Books on Turkey
Ahmet Necdet Sezer
Update No: 099 - (26/07/05)
Turks respond with real empathy and rally cry after the
attacks on London
Following July 7th's deadly terrorist attacks in London, Turkish Prime Minister,
Recep Tayyip Erdogan, who was attending a conference in Sun Valley, Idaho, in
the US, stated that he condemned the attacks. "I would like to express my
great sorrow over these attacks," Erdogan told a press conference. "As
you may recall, I emphasized global terrorism recently and made warnings. These
attacks are an offence against all of humanity. As the prime minister and son of
a country which has lost 40,000 citizens to terrorism, this is deeply
Erdogan stated that Turkey had long stressed how terrorism has no particular
religion, language, race or nation and that it would continue to point this out.
He added that the entire world should come together to work to eradicate the
roots of terrorism.
As it so happens, Istanbul was the site of a terrorist attack in October 2003 on
the British consulate there, which killed the consul, Roger Short, and over 30
others. It can now be seen as a prelude to the London outrages. It coincided
with attacks on American commercial targets in the city.
Following the terror attacks in London, security levels at Istanbul's Ataturk
Airport were raised to their highest level. Metal detectors at the entrances to
the airport are on their most sensitive settings, and police dogs are now being
used to sniff passengers' baggage. Cars entering the premises are also now being
checked underneath with mirrors for possible explosives.
Erdogan said "We have always stressed that the fight against terror is
something we all have to join into together. I believe especially that our
mutual intelligence organizations need to pool their information and knowledge
to be better able to support one another against attacks of this kind..."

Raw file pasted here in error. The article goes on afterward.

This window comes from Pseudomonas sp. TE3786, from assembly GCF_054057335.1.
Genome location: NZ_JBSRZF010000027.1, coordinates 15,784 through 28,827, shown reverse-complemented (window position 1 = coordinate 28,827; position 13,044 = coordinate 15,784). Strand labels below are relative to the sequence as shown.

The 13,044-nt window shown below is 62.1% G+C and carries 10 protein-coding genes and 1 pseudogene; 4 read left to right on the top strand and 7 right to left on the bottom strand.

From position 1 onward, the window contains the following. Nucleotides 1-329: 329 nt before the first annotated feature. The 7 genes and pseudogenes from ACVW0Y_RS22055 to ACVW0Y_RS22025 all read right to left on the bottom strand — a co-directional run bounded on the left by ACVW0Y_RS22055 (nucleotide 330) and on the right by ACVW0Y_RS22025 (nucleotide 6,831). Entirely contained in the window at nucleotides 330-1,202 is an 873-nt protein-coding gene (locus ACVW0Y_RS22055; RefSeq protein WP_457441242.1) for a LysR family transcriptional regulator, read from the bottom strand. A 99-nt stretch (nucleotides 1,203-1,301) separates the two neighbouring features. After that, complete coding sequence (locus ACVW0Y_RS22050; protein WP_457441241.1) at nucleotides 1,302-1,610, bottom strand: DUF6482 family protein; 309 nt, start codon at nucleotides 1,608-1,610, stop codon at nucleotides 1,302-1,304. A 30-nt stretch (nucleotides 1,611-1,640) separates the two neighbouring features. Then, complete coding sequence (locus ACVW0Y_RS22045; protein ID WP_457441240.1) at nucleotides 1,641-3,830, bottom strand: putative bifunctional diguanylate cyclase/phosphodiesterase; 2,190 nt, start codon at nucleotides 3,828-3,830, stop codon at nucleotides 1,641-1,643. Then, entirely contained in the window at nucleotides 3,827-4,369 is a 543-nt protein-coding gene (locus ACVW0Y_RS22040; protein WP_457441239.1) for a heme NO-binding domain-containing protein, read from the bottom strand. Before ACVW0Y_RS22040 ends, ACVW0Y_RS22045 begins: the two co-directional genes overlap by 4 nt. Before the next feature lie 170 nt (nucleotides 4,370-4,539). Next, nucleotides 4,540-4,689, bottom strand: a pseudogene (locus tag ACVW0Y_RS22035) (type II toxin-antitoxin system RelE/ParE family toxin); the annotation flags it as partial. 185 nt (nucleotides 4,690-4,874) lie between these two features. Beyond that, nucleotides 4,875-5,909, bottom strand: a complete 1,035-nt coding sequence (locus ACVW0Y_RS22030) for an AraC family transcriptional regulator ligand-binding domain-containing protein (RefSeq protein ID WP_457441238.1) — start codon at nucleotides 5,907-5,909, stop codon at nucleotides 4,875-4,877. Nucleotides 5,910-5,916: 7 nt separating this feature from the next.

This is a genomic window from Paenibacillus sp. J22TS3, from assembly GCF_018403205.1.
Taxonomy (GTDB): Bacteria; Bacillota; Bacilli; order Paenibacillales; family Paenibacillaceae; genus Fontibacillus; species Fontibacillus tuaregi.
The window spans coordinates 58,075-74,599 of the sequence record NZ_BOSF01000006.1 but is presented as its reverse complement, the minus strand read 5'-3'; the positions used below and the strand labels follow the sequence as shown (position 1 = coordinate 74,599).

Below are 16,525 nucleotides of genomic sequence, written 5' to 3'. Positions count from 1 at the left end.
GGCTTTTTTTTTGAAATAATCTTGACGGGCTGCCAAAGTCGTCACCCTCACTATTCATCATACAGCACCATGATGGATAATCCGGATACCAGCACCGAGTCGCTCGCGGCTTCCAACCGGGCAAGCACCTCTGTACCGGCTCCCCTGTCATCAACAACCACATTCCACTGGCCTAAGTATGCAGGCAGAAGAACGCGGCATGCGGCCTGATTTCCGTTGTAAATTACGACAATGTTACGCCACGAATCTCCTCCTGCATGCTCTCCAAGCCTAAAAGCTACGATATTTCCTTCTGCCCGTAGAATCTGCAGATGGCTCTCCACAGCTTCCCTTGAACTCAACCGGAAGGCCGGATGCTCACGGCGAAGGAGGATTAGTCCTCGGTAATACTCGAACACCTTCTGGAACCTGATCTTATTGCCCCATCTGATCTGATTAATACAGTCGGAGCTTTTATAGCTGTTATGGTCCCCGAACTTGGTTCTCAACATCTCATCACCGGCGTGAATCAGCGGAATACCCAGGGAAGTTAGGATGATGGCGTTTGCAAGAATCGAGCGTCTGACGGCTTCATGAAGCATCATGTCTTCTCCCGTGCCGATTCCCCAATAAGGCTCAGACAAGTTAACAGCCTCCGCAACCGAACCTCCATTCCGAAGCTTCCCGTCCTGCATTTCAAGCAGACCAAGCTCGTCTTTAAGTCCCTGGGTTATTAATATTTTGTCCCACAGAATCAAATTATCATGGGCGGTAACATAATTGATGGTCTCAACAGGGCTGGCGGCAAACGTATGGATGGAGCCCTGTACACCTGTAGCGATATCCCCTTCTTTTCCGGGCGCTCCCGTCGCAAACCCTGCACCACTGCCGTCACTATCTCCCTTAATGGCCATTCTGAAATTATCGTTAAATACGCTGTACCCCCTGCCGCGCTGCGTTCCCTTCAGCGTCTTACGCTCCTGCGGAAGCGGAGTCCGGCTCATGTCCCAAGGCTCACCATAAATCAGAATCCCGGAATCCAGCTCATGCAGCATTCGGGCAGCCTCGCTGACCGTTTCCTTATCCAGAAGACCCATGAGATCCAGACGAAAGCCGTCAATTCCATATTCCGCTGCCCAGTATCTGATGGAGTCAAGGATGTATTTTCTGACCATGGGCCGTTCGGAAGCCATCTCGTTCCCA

The EU - whither and whether?
Other events in Europe have also been seen as negative by Ankara, namely the
recent French and Dutch rejection of the EU constitution. This was widely
thought to have been a veiled No to Turkish entry, for which negotiations are
due to be begun on October 3rd. Given that Tony Blair is now in the EU
presidential chair until the New Year and is an enthusiastic supporter of
Turkey's bid for entry, they should go ahead.
But will they ever amount to much? The possible next leaders of France and
Germany seem to be agreed that Turkey will not become a full member, but be
allowed some association.
Speaking at the opening of the Eight Eurasia Economy Summit, European Union
Commission Turkey Delegation head Hansjoerg Kretschmer tried to put an
optimistic spin on it all. He emphasized that Turkey has made great progress in
recent years, adding that giving Ankara a date for EU membership negotiations
was a key decision.
Kretschmer stated that the nation's economy is getting better, with 10% growth
and unprecedented low inflation. He also stressed that in order to boost
domestic and foreign investment, political and macro-economic stability should
be maintained. In his speech, Kretschmer also urged an expanded role for women
in Turkish politics, as in other European countries. Also, in order to eliminate
disparities in education, all girls should be sent to school, added Kretschmer.
EU summit statement skips reference to Turkey's entry talks
The situation is still highly ambiguous. A statement by European Union
leaders issued on June 17th omitted all references to the launch of planned
membership negotiations with Turkey in October. Instead, the draft included a
short sentence pointing to the conclusions of a EU summit last year, which sets
October 3rd date for the start of Turkish talks, Deutsche Presse-Agentur (dpa)
reported. The draft stated that such pledges need to be implemented fully.
The summit statement also made no mention of Croatia's bid to join the EU.
Negotiations with Zagreb were put on hold last March, pending Croatia's full
cooperation with the Hague-based international war crimes tribunal on the former
Yugoslavia. This had been clearly predicted following warnings to Zagreb.
EU's Luxembourg diplomats said French and Dutch voters had kept the passage on
enlargement brief because it was not a subject for discussion at a meeting
dominated by the EU budget and the fate of the bloc's constitution following its
rejection. They insisted that the move did not signal a change in the EU's